Do you manage or lead?
Last week, while standing on the checkout line at Whole Foods, I heard an announcement over the P.A. system that made me pause: “Would someone in leadership please come to the customer service desk.” This statement got me thinking about the difference between leadership and management.
While researching this subject, I discovered a Harvard Business Review blog (published August 2, 2013) by Vineet Nayar. As vice chairman of HCL Technologies, an India-based global IT services company, Nayar suggests there are three differences between managers and leaders. How he describes these differences resonated with me. The following is quoted directly from his post:
“Counting value vs. creating value. You’re probably counting value, not adding it, if you’re managing people. Only managers count value; some even reduce value by disabling those who add value. If a diamond cutter is asked to report every 15 minutes how many stones he has cut, by distracting him, his boss is subtracting value.
By contrast, leaders focus on creating value, saying: “I’d like you to handle A while I deal with B.” He or she generates value over and above that which the team creates, and is as much a value-creator as his or her followers are. Leading by example and leading by enabling people are the hallmarks of action-based leadership.
Circles of influence vs. Circles of power. Just as managers have subordinates and leaders have followers, managers create circles of power while leaders create circles of influence.
The quickest way to figure out which of the two you’re doing is to count the number of people outside your reporting hierarchy who come to you for advice. The more that do, the more likely it is that you are perceived to be a leader.
Leading people vs. Managing work. Management consists of controlling a group or a set of entities to accomplish a goal. Leadership refers to an individual’s ability to influence, motivate, and enable others to contribute toward organizational success. Influence and inspiration separate leaders from managers, not power and control.
I encouraged my colleague to put this theory to the test by inviting his teammates for chats. When they stop discussing the tasks at hand — and talk about vision, purpose, and aspirations instead, that’s when you will know you have become a leader.”
Clearly, leadership is much more than a simple management style. Great leaders nourish their successors. And, as firms develop their succession plans, it is increasingly more important to attract, develop and retain high-potential leaders in the organization. The next generation of leadership becomes the focus of all stakeholders in the firm.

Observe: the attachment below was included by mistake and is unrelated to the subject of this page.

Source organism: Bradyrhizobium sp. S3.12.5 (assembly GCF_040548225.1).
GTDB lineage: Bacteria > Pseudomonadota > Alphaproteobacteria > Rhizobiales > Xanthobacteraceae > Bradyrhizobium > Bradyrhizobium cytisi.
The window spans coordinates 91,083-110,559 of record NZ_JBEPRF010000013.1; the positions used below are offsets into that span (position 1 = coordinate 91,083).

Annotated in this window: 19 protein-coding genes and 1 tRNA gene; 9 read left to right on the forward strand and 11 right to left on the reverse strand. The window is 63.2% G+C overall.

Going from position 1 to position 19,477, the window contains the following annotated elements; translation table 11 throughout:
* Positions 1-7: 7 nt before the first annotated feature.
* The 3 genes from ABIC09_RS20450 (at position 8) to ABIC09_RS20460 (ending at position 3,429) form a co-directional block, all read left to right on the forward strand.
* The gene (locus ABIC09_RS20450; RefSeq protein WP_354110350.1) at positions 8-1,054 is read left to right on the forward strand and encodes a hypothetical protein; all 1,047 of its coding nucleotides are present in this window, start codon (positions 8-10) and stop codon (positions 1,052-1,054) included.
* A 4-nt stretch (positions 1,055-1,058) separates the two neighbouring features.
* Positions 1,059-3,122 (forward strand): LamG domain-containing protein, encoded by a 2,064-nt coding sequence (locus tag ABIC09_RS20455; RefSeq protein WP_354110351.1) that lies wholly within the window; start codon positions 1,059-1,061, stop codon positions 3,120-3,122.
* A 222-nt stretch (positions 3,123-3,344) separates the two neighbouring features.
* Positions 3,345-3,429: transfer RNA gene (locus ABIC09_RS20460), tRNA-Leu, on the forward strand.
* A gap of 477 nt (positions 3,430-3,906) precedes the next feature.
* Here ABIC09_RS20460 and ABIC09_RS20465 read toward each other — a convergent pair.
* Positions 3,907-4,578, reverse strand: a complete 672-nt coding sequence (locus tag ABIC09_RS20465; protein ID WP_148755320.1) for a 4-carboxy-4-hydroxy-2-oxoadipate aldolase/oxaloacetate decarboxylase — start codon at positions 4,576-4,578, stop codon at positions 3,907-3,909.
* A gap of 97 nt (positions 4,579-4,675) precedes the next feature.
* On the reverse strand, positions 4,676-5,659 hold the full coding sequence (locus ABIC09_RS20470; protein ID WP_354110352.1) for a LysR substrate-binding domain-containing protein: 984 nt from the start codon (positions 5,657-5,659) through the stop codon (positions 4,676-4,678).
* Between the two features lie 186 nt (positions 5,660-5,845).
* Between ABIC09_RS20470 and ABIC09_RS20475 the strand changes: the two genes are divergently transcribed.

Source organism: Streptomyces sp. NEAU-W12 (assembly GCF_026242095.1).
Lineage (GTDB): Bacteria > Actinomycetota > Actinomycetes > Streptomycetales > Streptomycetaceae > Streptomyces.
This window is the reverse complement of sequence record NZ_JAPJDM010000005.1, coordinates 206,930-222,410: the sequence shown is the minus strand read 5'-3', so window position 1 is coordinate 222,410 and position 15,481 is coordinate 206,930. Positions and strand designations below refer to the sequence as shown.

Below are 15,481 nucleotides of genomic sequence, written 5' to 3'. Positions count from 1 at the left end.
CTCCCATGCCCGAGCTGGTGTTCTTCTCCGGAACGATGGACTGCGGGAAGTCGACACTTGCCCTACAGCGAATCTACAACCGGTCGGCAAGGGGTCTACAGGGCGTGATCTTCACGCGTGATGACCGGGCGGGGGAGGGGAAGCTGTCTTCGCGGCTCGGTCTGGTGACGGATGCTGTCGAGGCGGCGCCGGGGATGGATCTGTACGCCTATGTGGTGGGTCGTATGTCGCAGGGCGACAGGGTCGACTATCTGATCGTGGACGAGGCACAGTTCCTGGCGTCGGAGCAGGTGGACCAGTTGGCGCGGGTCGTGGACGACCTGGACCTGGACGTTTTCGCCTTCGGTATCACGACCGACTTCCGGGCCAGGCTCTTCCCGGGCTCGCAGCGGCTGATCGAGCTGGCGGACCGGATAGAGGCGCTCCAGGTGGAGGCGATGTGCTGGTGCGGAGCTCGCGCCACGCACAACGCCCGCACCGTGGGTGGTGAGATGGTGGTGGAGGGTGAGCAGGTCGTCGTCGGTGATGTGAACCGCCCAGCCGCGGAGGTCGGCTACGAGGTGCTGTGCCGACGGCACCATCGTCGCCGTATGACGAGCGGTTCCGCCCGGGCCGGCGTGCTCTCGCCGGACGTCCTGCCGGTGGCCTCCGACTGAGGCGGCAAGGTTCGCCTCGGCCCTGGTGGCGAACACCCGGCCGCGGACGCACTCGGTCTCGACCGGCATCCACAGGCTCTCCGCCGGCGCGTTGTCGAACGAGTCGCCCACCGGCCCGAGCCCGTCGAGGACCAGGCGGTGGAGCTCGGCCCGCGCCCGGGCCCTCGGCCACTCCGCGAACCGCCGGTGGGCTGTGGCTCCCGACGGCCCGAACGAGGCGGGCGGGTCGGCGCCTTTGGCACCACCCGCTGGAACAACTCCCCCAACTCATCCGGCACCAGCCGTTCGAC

How would your career or mine have evolved differently if we had been exposed to extraordinary leadership skills vs. basic management techniques?
Here are some leadership perspectives from a blog by Marie Peeler of Peeler Associates, which are poignant to this discussion:
- “Managers develop policies and procedures. Leaders develop vision and strategy.
- Managers direct and control. Leaders motivate and inspire. Stated another way, managers get people to do what needs to be done. Leaders get people to want to do what needs to be done (read that again if you need to; the distinction is subtle.)
- Managers explain, “What we have to do.” Leaders explain, “Where we are going.”
- Managers give directions. Leaders ask questions.
- Managers are concerned with the here and now. Leaders are concerned with the long-view.
- Managers are bottom-line oriented. Leaders are big-picture oriented.
- Managers are concerned with projects. Leaders are concerned with people.”
After absorbing the writing of both Nayar and Peeler, I thought more about my own career; were the people I reported to managers or leaders?? I also reflected on my own style and wondered how I was seen by those I supervised.
What about you? When you look in the mirror do you see a manager or a leader? And would you like to make any adjustments to your own style? No time like the present
Evelyn Dube has joined Forum Partners as Managing Director, Capital Markets, Global Business Development
James O'Neill now Head of International Distribution, Legal and General Property
Neil Golub joined BCGI Real Estate Executive Search and is opening an office in New York City.
On The Road...
Mar. 19 - 20: PREA Spring Conference, Boston, MA
Apr. 29 - 30: PERE Global Investor, Los Angeles, CA
May 16: Annual meeting of The Hoyt Fellows, North Palm Beach, FL
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